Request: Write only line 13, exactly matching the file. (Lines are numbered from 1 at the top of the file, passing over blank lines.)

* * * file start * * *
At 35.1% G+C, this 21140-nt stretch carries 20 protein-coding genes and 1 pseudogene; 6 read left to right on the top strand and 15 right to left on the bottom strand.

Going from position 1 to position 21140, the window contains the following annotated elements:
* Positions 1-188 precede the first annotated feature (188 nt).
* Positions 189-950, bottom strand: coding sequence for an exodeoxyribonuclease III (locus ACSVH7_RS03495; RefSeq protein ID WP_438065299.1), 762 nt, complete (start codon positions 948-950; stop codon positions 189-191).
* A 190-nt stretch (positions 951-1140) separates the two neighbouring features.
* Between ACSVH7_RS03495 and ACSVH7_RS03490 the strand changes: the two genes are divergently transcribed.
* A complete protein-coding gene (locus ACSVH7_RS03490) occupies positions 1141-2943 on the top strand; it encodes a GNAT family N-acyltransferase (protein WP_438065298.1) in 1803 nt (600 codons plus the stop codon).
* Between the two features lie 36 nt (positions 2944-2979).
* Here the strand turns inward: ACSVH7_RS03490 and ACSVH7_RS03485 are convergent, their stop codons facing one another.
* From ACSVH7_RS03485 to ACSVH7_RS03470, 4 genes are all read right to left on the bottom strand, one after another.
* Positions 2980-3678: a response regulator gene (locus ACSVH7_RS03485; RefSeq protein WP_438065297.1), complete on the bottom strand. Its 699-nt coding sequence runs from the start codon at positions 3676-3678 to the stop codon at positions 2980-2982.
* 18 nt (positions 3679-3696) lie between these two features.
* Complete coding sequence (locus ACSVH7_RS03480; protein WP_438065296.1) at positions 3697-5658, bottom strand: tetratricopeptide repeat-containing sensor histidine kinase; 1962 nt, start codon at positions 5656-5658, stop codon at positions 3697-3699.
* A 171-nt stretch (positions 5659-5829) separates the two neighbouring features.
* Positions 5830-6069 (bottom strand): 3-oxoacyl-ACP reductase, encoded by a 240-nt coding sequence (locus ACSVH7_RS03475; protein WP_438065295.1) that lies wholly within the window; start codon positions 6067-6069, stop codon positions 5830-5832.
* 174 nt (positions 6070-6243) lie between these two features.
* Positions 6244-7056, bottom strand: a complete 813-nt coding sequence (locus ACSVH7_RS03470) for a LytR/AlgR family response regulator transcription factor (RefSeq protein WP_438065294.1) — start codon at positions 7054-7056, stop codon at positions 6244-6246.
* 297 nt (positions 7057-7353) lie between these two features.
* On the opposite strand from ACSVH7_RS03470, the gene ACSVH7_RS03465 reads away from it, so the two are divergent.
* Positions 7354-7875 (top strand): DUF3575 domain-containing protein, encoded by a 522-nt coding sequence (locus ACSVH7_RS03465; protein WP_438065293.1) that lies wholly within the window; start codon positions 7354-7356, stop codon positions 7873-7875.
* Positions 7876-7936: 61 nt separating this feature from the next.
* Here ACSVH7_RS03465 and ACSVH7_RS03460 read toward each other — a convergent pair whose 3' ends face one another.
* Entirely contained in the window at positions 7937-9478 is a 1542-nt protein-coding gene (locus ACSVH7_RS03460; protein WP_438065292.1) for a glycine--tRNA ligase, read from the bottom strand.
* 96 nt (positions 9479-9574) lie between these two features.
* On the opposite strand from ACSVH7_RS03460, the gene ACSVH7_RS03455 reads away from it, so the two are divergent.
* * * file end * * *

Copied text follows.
* Complete coding sequence (locus ACSVH7_RS03480; protein WP_438065296.1) at positions 3697-5658, bottom strand: tetratricopeptide repeat-containing sensor histidine kinase; 1962 nt, start codon at positions 5656-5658, stop codon at positions 3697-3699.